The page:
We speak through the land, but our stories melt away (2023)
Installation. Icelandic kelp, seaweed, Irish turf, beeswax, soil, black sand, Irish sea water, Atlantic sea water, brass, clam and mussel shells, Irish wind felled native ash wood, lace, embroidery thread, heather flower, lupin flower, holly, glass.

Kelp, wooden spools of thread and wool,  embers, handfuls of clay, floating heather, Lupin, holly, blackberries, ice and turf candles are used as devices to illustrate the rich histories and symbolism of interdependence embedded in indigenous practices with the earth and its elements. The exhibition uses these objects as signifiers to imply what can be discovered from ‘otherness’ and alternative narratives on the outskirts of the continental landmasses, acting as a reminder of all we have to lose when protecting and preserving islands and cultures. The objects and materials are accumulated in an installation ‘We speak through the land but our stories melt away (2023), used a site to activate by a performed ritual, ‘Home as Island; Unwritten Histories’ a call to the senses to repair our relationship to the land.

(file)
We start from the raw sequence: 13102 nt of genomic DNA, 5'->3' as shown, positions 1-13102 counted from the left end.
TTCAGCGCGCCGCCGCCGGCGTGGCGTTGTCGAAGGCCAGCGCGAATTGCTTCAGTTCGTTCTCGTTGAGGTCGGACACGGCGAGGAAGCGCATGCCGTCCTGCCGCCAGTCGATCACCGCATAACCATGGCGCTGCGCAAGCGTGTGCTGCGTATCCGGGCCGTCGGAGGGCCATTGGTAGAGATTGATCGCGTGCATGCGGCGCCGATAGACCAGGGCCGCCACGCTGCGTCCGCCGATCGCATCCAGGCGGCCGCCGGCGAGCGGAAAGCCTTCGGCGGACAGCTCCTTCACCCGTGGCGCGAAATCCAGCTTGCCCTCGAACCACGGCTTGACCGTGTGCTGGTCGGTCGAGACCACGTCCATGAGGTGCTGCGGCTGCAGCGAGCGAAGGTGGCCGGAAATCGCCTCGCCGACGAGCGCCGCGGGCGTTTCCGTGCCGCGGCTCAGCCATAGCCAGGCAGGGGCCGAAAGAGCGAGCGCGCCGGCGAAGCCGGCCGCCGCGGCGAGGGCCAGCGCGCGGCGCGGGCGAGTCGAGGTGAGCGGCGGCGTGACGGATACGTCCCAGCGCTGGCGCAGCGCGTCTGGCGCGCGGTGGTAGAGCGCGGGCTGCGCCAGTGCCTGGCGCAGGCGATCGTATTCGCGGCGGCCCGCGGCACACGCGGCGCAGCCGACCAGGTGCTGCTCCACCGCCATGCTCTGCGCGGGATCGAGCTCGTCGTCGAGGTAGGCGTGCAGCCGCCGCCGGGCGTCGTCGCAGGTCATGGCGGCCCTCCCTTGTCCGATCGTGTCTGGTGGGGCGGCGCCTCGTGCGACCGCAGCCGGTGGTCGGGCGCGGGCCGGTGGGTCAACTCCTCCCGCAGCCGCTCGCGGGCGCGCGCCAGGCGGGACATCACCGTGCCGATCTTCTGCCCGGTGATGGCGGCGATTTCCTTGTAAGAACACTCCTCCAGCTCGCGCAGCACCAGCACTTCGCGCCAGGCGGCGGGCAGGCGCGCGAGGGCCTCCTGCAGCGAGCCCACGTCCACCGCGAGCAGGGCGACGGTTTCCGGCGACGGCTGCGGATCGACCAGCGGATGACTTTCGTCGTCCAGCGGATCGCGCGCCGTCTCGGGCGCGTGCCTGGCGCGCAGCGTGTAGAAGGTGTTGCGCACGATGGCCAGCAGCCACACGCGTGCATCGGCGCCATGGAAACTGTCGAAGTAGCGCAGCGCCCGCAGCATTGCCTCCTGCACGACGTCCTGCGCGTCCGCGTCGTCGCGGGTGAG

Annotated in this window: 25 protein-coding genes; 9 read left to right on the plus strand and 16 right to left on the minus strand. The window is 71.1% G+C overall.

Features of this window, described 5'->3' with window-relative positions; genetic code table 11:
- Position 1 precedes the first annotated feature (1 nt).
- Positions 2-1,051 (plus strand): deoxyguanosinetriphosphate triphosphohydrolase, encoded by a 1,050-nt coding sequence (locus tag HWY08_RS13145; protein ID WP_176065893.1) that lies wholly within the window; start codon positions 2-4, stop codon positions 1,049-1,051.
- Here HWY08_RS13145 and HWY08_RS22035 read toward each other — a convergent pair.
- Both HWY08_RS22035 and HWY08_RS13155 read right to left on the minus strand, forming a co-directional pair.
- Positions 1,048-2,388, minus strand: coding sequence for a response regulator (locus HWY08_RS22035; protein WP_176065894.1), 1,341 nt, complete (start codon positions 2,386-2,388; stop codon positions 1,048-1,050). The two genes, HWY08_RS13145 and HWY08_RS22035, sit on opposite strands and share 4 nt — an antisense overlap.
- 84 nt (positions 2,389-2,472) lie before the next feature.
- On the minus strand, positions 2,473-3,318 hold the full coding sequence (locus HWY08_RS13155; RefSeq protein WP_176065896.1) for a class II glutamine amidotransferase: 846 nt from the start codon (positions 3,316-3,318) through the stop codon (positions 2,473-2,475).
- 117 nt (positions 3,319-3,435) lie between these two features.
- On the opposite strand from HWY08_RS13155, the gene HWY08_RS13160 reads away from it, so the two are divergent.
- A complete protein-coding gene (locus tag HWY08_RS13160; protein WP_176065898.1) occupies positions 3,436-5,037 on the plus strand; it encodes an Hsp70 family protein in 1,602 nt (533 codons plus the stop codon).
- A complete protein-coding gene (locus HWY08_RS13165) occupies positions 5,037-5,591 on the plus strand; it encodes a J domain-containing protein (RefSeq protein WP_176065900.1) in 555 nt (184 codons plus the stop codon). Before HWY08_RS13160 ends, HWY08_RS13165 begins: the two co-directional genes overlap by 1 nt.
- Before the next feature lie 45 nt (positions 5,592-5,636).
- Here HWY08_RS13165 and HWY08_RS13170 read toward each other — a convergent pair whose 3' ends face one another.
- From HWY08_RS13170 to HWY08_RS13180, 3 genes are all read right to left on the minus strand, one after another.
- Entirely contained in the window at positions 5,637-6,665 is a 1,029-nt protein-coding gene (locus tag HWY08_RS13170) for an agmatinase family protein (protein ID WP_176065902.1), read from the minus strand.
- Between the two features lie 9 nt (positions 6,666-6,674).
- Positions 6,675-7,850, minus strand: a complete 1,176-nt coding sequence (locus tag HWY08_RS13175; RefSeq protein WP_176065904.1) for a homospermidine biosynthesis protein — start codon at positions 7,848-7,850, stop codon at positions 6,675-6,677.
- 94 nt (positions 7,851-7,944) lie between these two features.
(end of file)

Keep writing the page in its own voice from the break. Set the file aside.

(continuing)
Funding by the Fingal Artist Support Scheme and exhibited at Annabelle’s Home, Reyykjavik, Iceland.

Images credits: Magnús Elvar Jónsson and Graham Coogan.